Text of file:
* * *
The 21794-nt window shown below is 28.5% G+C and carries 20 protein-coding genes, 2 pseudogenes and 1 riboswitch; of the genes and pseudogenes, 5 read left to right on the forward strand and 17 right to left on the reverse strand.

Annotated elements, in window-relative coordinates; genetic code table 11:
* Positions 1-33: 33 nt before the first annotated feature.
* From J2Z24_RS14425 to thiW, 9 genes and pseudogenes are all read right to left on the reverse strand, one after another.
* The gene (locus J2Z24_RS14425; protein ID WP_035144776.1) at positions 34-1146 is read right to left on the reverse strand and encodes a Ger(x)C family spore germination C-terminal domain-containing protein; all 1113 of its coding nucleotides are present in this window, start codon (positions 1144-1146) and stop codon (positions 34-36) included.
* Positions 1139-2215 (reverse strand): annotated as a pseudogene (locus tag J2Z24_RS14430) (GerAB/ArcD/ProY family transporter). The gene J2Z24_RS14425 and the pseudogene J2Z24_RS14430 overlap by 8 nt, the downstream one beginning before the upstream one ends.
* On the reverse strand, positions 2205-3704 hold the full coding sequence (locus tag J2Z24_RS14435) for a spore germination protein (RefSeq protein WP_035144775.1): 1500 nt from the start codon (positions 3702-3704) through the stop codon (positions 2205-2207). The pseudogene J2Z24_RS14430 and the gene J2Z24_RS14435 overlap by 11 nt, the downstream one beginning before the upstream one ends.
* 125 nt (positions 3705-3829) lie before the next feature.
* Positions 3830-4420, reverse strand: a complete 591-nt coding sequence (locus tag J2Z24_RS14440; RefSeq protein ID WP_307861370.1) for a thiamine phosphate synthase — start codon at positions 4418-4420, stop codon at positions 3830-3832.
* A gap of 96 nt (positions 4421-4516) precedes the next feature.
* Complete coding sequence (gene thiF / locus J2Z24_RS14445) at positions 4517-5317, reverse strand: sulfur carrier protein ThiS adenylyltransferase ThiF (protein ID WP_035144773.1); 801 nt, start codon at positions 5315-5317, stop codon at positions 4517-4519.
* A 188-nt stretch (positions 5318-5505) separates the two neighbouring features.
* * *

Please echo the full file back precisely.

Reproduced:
The 21794-nt window shown below is 28.5% G+C and carries 20 protein-coding genes, 2 pseudogenes and 1 riboswitch; of the genes and pseudogenes, 5 read left to right on the forward strand and 17 right to left on the reverse strand.

Annotated elements, in window-relative coordinates; genetic code table 11:
* Positions 1-33: 33 nt before the first annotated feature.
* From J2Z24_RS14425 to thiW, 9 genes and pseudogenes are all read right to left on the reverse strand, one after another.
* The gene (locus J2Z24_RS14425; protein ID WP_035144776.1) at positions 34-1146 is read right to left on the reverse strand and encodes a Ger(x)C family spore germination C-terminal domain-containing protein; all 1113 of its coding nucleotides are present in this window, start codon (positions 1144-1146) and stop codon (positions 34-36) included.
* Positions 1139-2215 (reverse strand): annotated as a pseudogene (locus tag J2Z24_RS14430) (GerAB/ArcD/ProY family transporter). The gene J2Z24_RS14425 and the pseudogene J2Z24_RS14430 overlap by 8 nt, the downstream one beginning before the upstream one ends.
* On the reverse strand, positions 2205-3704 hold the full coding sequence (locus tag J2Z24_RS14435) for a spore germination protein (RefSeq protein WP_035144775.1): 1500 nt from the start codon (positions 3702-3704) through the stop codon (positions 2205-2207). The pseudogene J2Z24_RS14430 and the gene J2Z24_RS14435 overlap by 11 nt, the downstream one beginning before the upstream one ends.
* 125 nt (positions 3705-3829) lie before the next feature.
* Positions 3830-4420, reverse strand: a complete 591-nt coding sequence (locus tag J2Z24_RS14440; RefSeq protein ID WP_307861370.1) for a thiamine phosphate synthase — start codon at positions 4418-4420, stop codon at positions 3830-3832.
* A gap of 96 nt (positions 4421-4516) precedes the next feature.
* Complete coding sequence (gene thiF / locus J2Z24_RS14445) at positions 4517-5317, reverse strand: sulfur carrier protein ThiS adenylyltransferase ThiF (protein ID WP_035144773.1); 801 nt, start codon at positions 5315-5317, stop codon at positions 4517-4519.
* A 188-nt stretch (positions 5318-5505) separates the two neighbouring features.